Engineered to Engage Curious Minds
The Waterworks Museum interprets unique stories of one of the country's first metropolitan water systems through exhibitions and educational programs on engineering, architecture, social history, and public health.
Timed to coincide with the United Nations' celebration of World Water Day on March 22, the Waterworks invites you to reflect on our most precious natural resource: water. The artists brought together for this show take a deep look at the intrinsic beauty of water, and consider the impacts of climate change and global warming that threaten the drinking water of so many across the globe.
Latest Blog Post
Dear Friends, Welcome to the new and greatly improved Metropolitan Waterworks Museum website! I hope you find this portal as engaging and easy to use as we do. We have built this new site to help you learn, visit, and hopefully support us in our mission to preserve and interpret the rich history of Boston’s public drinking water system. Inside, you will find new menus, links, . . .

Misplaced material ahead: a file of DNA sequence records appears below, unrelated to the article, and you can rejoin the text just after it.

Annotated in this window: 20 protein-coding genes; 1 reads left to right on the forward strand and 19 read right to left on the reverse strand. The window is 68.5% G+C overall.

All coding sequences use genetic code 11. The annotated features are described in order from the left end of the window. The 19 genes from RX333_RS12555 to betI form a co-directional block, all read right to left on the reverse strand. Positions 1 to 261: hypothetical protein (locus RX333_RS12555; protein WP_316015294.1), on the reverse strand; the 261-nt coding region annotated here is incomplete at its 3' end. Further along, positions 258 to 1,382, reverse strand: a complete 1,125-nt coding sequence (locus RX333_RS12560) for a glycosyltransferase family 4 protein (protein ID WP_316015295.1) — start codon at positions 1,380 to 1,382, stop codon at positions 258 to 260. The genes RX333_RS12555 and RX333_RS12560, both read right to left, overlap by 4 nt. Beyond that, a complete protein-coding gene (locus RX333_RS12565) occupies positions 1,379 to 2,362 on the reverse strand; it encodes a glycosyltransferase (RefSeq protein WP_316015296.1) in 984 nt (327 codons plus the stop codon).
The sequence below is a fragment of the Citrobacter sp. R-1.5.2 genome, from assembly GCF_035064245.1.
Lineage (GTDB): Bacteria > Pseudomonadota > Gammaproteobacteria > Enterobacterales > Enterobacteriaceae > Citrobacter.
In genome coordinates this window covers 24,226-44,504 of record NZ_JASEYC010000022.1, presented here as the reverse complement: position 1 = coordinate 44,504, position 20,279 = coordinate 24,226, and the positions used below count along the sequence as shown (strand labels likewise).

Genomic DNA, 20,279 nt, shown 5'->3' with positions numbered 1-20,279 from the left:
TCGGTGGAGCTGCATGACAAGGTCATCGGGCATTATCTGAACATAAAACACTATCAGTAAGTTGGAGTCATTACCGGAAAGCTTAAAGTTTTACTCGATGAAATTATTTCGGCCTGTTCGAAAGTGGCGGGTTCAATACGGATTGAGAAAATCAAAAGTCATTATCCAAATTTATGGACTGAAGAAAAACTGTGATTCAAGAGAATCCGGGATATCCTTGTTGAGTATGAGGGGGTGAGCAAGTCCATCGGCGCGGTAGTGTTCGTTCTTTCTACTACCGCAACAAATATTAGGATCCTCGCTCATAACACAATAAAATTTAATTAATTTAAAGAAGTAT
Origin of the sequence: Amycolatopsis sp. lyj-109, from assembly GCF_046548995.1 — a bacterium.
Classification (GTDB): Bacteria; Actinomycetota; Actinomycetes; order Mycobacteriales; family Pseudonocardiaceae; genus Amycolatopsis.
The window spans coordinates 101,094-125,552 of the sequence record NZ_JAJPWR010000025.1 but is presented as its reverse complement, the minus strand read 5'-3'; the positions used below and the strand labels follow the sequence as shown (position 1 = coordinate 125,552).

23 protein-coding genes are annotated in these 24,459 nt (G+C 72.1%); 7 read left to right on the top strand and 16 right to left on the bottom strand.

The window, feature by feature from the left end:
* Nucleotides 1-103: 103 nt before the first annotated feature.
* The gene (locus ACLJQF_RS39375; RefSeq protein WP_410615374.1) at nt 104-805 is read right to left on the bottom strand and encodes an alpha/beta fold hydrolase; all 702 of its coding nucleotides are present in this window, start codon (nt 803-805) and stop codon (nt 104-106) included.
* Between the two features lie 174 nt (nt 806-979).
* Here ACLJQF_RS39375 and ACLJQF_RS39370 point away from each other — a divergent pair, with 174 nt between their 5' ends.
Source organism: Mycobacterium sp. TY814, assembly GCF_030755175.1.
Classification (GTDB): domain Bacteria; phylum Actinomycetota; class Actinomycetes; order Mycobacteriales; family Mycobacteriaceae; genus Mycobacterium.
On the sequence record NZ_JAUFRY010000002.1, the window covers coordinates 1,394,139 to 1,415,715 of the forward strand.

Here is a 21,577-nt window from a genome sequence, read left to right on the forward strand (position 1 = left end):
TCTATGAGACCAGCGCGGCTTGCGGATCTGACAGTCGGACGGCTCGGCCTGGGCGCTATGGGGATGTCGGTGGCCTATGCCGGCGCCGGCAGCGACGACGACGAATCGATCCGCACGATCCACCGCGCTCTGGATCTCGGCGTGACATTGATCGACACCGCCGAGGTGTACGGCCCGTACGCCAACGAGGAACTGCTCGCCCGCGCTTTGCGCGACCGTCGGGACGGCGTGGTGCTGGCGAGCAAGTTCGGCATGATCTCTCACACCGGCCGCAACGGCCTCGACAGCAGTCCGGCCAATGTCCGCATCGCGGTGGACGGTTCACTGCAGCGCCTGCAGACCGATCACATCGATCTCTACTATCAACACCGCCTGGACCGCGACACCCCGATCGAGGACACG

Great Engines Hall
The centerpiece of the Waterworks Museum is its collection of steam engines. Three original coal-powered, steam-driven water pumps are preserved at the Museum and are monuments to 19th century technology and innovation. Leavitt, Worthington, and Allis stand in the Great Engines Hall and reach more than 3 stories tall. Walk around each and see the multitude of perfectly engineered parts that pumped million gallons of freshwater a day into the City of Boston.